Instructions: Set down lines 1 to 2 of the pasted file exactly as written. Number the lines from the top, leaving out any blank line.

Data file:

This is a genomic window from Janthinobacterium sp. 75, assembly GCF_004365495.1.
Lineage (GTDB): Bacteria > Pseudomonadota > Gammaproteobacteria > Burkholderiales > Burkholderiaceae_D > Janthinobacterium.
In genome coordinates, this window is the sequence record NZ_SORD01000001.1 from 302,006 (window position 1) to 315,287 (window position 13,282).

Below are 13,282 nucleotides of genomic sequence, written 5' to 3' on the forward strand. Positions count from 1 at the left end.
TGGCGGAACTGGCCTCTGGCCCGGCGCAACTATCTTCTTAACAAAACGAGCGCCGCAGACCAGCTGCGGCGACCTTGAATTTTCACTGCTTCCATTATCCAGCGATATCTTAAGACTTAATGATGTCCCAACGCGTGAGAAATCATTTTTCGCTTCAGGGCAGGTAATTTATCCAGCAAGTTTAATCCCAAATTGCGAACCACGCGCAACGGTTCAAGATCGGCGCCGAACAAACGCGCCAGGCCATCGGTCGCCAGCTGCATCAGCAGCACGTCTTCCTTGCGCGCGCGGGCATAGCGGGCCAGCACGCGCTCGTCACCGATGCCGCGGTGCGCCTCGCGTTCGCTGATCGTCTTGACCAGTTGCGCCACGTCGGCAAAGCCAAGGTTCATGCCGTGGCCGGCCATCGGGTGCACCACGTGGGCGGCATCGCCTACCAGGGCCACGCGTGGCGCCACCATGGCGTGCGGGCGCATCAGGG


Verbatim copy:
This is a genomic window from Janthinobacterium sp. 75, assembly GCF_004365495.1.
Lineage (GTDB): Bacteria > Pseudomonadota > Gammaproteobacteria > Burkholderiales > Burkholderiaceae_D > Janthinobacterium.